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A worldwide network is working out the concept of locally productive and globally connected cities: a Fab City. Fab City is a new urban model for self-sufficient cities in which citizens are empowered. Amsterdam will join this network too. To become a Fab City requires having a more precise knowledge of the way cities work. Which steps should be taken now to make our cities more resilient to future challenges?
The Fab City is a global project to develop locally productive, self-sufficient and globally connected cities. The city of Barcelona was the first to endorse the Fab City principles during last year’s 10th Fab Lab Conference. The idea of a Fab City originates from the worldwide network of Fab Labs; local fabrication laboratories that use digital technologies to “make almost anything”. The Fab City network comprises an international think tank of civic leaders, fab lab champions, makers, urbanists and innovators who are collectively working on the same goal; changing the persistent paradigm of the current industrial economy, where the city operates on a linear model of importing products and producing waste, to an urban model of the self-sufficient city. Tonight’s public dialogue follows an expert meeting of the International Fab City network. Many of these participants will also join the discussion; how can we make a Fab City?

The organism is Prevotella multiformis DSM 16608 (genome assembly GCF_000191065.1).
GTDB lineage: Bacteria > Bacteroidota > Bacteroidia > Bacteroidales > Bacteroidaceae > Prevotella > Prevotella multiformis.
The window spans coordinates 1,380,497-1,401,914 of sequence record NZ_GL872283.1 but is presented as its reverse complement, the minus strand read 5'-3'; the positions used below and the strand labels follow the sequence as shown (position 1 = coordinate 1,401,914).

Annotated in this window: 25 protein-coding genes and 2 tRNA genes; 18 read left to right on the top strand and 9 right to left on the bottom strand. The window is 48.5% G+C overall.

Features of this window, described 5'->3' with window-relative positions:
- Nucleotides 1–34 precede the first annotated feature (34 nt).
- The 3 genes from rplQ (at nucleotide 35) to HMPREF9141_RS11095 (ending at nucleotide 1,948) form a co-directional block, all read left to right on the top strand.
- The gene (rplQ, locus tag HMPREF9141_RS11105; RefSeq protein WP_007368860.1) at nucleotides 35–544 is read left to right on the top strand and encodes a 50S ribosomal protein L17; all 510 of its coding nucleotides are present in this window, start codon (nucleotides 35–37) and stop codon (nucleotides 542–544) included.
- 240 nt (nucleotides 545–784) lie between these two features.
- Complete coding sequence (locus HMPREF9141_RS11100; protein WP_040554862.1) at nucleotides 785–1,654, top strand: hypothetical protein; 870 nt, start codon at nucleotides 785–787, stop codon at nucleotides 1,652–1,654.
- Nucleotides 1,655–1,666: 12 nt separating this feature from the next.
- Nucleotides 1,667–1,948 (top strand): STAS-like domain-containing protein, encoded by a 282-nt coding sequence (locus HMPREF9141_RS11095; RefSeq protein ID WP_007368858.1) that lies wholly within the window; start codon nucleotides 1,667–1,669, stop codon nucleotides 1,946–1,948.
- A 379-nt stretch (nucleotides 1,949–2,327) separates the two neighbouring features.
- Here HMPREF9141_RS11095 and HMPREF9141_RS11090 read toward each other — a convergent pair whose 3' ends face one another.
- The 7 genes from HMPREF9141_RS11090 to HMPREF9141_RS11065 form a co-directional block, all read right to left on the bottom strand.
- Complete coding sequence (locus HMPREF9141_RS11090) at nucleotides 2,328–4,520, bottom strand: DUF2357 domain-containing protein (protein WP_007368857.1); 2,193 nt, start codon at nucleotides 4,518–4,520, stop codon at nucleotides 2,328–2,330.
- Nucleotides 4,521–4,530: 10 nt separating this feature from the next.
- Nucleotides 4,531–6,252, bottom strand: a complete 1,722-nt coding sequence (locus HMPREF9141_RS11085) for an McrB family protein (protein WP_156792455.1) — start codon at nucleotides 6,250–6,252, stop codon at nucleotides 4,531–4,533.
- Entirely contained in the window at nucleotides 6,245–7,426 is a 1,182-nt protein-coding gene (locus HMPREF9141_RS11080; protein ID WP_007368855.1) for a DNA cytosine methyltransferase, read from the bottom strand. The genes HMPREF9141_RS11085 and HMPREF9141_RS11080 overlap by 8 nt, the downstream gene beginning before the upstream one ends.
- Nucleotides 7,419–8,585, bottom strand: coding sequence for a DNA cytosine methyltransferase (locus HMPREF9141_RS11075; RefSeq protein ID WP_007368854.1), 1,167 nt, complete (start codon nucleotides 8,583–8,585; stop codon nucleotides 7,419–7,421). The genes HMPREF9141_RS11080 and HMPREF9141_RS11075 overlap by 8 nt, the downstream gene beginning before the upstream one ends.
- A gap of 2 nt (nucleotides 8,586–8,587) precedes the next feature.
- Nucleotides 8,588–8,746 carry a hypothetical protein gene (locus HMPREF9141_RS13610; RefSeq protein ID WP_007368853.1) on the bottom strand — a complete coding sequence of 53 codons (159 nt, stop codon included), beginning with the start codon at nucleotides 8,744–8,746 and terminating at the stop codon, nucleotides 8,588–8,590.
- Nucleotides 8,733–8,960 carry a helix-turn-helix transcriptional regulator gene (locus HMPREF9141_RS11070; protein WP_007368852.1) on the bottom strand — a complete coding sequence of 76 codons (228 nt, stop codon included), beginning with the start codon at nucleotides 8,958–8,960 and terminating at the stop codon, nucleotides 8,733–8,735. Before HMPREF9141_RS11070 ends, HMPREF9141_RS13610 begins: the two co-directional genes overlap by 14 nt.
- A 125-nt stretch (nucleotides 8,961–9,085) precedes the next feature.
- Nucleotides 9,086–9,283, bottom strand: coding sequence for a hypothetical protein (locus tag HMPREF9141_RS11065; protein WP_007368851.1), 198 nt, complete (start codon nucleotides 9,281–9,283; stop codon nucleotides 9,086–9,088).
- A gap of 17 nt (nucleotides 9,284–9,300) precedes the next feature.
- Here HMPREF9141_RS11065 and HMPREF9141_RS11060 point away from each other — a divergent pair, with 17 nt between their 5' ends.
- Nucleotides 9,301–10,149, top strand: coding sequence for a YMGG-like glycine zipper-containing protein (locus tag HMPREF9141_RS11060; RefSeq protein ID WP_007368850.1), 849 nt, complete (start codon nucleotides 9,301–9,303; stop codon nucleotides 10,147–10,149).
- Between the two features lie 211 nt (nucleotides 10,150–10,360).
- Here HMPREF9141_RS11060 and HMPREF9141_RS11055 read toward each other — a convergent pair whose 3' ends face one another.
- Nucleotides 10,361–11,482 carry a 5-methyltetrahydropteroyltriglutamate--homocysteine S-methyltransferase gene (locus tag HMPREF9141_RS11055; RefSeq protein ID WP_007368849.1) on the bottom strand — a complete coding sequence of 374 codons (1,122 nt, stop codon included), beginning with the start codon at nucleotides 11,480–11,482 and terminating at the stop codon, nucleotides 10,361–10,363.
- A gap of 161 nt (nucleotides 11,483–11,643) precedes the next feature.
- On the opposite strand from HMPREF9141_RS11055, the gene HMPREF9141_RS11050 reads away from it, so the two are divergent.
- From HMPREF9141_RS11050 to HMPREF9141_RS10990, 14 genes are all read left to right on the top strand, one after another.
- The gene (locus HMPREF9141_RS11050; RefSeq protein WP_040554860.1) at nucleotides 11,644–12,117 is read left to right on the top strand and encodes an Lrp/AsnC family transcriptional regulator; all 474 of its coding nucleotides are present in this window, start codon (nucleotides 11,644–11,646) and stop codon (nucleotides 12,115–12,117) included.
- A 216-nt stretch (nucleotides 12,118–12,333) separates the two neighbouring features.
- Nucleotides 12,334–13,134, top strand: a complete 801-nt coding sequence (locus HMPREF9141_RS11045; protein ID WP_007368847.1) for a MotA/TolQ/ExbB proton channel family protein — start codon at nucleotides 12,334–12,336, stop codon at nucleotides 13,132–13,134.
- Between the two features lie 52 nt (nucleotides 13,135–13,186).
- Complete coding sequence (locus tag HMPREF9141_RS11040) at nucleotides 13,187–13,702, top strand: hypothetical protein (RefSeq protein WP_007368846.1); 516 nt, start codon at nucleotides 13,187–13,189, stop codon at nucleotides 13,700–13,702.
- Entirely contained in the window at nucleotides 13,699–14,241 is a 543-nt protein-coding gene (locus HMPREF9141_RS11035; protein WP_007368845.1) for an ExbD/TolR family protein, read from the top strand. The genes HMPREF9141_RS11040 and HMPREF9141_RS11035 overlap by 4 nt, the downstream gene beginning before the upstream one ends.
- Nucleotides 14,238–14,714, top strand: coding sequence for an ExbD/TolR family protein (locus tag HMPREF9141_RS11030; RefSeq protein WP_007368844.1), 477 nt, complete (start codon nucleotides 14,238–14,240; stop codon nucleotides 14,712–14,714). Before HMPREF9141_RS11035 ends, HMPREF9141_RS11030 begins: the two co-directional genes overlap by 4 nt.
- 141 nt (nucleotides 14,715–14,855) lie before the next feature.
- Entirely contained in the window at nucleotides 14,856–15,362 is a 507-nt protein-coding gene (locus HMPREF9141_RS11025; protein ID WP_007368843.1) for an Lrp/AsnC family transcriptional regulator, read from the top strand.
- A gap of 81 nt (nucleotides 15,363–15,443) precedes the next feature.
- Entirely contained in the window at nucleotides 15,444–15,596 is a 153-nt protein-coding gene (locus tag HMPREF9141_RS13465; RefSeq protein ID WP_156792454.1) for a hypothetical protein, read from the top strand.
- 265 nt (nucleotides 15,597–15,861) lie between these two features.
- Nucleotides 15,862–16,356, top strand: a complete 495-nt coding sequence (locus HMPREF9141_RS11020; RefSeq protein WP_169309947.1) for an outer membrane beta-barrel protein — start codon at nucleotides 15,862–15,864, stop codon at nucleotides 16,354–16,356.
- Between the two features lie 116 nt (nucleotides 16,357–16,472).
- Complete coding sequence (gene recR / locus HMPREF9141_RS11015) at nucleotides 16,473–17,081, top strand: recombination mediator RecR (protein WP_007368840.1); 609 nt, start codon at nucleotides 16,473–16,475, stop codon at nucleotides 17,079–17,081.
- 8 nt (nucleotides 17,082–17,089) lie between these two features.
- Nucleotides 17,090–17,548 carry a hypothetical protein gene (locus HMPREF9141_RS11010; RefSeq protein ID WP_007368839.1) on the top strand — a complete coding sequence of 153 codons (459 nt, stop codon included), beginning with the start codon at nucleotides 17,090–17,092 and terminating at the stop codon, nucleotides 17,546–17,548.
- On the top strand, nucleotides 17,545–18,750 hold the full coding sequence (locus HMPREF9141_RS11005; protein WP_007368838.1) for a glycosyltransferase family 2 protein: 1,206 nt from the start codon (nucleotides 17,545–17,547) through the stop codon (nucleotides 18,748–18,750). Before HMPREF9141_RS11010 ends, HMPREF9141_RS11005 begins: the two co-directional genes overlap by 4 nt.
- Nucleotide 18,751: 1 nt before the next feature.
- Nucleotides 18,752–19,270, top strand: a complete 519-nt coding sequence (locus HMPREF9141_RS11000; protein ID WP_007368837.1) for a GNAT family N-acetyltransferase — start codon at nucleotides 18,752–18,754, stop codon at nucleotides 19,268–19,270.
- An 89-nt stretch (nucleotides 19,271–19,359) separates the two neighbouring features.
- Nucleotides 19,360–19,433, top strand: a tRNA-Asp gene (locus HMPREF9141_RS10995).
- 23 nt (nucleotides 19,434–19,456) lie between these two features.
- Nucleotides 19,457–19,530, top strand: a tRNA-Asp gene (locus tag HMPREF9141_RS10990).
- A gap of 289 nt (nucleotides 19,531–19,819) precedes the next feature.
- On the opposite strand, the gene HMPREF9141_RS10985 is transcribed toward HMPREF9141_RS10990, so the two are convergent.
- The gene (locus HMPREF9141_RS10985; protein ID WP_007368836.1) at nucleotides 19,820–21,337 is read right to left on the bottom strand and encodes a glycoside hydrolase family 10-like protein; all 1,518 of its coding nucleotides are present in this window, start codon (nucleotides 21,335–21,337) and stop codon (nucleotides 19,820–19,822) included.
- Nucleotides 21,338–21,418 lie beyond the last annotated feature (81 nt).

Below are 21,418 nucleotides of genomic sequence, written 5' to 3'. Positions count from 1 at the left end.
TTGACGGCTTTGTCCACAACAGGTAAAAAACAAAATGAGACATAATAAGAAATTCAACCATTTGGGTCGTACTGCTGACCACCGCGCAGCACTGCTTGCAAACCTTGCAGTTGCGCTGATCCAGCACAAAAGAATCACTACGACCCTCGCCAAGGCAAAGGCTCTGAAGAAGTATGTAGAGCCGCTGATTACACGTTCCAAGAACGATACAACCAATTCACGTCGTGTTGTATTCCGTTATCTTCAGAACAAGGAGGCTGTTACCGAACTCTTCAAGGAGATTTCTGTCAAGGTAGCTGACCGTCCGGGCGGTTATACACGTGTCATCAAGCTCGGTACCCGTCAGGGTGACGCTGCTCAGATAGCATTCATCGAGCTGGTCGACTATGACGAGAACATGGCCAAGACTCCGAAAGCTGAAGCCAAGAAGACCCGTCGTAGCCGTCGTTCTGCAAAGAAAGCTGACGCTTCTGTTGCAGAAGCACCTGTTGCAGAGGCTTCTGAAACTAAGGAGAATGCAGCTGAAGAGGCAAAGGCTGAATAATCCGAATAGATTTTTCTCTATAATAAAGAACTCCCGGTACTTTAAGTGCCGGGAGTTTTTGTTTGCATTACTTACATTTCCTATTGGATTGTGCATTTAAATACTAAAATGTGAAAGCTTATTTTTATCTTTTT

Neil Gershenfeld works as a professor at the prestigious MIT Boston, where he is also the director of MIT’s Center for Bits & Atoms. Gershenfeld works at the borders of physical science and computer science; breaking down boundaries between the physical and digital worlds. He is the originator of the growing global network of field fab labs, that provide widespread access to prototype tools for personal fabrication. He also directs the Fab Academy. Tonight Gershenfeld elaborates on the topic; how to move from fab labs to fab cities?
Tomas Diez is an Urbanist and a Fab City Laboratory leader, who specializes in digital fabrication and its implications in the future of cities. He is the director of the Fab Lab Barcelona at the Institute for Advanced Architecture of Catalonia (IAAC). Tonight Diez outlines the Fab City vision; what does it exactly entail? How can we utilize its potential in the short and long term? And how can we collaborate internationally?
Vicente Guallart, also joining us from Spain, is the former Chief Architect of the City Council of Barcelona and co-founder of the IAAC. He is also the author of ‘The Self-Sufficient City’. Tonight Guallart reflects on Barcelona’s recent Fab City endorsement; how to move from here? What can other cities learn from Barcelona or vice versa?
About FabCity Amsterdam
Between 11 April and until 26 June a temporary, freely accessible campus will be built at the head of Amsterdam’s Java Island in the city’s Eastern Harbour District. Conceived as a green, self-sustaining city, FabCity comprise some 50 innovative pavilions, installations and prototypes. Students, professionals, artists and creatives will develop the site into a sustainable urban area, where they will work, create, explore solutions to current urban issues.